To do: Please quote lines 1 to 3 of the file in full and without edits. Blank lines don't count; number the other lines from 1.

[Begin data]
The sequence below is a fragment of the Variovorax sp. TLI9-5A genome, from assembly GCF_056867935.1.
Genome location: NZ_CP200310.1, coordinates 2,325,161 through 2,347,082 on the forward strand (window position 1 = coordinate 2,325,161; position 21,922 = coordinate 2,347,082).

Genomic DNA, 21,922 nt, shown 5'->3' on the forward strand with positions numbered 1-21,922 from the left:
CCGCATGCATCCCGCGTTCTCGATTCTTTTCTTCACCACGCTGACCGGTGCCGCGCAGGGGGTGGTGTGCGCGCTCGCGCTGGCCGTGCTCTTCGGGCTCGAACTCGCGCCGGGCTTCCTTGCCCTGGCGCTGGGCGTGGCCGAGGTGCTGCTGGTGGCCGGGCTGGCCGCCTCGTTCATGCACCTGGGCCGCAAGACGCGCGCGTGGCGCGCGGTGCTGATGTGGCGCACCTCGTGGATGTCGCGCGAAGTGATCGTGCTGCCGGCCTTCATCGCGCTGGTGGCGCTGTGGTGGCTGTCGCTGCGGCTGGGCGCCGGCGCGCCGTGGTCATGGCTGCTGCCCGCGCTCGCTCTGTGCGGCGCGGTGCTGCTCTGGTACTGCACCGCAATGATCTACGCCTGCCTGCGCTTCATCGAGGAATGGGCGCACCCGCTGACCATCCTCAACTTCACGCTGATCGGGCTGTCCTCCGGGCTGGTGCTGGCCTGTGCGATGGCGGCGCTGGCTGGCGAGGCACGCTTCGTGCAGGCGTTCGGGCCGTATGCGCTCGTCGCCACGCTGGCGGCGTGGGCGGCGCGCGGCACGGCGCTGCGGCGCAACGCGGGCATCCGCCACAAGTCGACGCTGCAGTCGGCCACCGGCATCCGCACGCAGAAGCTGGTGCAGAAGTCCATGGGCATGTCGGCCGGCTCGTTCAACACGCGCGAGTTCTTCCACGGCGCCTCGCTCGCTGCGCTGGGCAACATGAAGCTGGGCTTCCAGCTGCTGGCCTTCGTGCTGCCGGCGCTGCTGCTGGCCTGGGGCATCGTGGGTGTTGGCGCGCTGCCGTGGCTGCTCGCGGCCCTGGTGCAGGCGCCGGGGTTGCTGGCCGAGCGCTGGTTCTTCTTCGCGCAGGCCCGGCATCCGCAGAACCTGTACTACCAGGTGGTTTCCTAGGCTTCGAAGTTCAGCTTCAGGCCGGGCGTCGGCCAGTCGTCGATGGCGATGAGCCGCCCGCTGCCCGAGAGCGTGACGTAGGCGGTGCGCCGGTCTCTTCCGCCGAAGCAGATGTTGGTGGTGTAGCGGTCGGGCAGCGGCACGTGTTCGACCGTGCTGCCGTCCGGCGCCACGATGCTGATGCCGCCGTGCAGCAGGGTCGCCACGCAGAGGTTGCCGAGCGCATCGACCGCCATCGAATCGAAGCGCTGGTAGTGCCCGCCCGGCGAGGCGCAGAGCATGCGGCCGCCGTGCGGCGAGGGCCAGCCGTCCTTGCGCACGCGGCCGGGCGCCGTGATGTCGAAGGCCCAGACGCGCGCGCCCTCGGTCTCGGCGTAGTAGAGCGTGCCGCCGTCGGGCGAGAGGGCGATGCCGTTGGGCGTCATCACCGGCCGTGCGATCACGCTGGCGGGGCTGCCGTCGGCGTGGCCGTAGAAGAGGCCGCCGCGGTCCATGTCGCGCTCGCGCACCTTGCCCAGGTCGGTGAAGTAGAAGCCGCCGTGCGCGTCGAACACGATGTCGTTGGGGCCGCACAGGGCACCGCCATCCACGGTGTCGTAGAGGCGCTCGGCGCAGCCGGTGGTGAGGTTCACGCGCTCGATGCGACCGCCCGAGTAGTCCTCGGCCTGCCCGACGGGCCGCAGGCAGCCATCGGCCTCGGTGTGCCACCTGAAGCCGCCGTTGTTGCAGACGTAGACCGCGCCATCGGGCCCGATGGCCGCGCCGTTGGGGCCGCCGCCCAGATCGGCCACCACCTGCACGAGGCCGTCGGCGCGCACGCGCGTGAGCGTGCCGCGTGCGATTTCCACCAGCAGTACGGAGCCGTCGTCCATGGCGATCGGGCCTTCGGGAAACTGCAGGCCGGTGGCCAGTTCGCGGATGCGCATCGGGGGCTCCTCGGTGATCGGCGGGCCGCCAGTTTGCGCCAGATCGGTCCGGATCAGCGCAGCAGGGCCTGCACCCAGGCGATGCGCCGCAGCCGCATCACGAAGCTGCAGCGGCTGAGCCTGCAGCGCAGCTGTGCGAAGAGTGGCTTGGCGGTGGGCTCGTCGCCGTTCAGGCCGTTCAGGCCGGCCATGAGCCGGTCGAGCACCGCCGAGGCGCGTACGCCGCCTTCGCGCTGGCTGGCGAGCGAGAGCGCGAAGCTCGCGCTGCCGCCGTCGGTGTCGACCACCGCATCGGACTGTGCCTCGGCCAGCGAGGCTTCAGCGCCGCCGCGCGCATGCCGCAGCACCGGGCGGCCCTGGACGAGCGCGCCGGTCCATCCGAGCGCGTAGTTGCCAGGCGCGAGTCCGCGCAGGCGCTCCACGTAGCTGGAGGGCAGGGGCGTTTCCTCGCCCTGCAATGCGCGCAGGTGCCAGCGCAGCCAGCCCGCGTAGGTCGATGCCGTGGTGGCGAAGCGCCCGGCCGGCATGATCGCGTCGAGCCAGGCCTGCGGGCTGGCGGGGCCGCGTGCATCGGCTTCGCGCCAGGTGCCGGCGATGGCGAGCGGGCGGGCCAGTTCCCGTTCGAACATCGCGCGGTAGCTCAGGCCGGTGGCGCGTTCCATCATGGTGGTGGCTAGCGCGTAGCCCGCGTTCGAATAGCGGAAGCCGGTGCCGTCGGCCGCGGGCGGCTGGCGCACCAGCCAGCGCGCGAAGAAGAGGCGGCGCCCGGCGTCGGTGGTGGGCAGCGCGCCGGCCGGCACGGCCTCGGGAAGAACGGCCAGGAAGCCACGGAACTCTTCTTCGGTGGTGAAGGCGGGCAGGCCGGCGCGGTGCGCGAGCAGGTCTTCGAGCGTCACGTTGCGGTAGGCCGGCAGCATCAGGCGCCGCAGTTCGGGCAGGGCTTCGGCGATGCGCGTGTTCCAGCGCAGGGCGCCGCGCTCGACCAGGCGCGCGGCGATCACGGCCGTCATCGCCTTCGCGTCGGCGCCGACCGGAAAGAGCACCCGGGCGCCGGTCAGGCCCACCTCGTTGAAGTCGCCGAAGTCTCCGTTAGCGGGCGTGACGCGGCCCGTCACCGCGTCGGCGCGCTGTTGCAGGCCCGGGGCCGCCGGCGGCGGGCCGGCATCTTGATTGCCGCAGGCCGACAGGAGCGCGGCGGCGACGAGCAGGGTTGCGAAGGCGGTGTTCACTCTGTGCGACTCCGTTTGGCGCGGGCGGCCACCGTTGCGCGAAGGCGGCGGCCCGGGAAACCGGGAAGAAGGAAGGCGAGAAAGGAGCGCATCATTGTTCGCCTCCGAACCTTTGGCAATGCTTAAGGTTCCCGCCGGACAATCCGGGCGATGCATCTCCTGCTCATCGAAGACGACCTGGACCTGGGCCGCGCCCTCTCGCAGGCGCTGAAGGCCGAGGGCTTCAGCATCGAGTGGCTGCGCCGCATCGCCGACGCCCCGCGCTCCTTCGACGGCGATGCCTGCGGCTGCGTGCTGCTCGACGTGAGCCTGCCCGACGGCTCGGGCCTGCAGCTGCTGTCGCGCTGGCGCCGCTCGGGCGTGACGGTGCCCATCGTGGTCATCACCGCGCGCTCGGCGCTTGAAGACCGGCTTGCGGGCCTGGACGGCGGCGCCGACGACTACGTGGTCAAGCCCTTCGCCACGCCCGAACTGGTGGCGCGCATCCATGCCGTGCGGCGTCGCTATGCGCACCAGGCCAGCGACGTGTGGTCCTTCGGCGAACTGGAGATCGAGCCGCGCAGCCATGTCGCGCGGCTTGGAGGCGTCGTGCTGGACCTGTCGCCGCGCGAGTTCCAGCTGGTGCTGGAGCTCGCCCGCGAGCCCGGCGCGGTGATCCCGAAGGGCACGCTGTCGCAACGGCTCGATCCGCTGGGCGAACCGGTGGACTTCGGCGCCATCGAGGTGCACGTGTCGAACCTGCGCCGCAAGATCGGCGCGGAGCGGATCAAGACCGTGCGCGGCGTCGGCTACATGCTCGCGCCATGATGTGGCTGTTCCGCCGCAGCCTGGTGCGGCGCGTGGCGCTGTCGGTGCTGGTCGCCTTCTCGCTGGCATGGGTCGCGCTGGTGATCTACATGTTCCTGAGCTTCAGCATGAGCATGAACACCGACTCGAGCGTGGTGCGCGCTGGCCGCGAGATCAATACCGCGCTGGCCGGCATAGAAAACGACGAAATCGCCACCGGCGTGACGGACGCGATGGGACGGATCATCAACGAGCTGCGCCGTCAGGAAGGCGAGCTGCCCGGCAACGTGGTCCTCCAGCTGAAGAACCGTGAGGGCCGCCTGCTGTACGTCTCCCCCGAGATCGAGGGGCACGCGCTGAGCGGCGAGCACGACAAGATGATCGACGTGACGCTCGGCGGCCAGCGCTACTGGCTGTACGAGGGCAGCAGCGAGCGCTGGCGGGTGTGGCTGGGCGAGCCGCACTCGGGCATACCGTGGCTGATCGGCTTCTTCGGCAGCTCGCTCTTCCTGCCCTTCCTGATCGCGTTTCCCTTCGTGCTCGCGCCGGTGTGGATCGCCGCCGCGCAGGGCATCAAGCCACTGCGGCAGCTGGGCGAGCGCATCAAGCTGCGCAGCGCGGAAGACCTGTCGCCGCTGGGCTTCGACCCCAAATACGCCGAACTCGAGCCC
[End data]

The sequence below is a fragment of the Variovorax sp. TLI9-5A genome, from assembly GCF_056867935.1.
Genome location: NZ_CP200310.1, coordinates 2,325,161 through 2,347,082 on the forward strand (window position 1 = coordinate 2,325,161; position 21,922 = coordinate 2,347,082).

Genomic DNA, 21,922 nt, shown 5'->3' on the forward strand with positions numbered 1-21,922 from the left: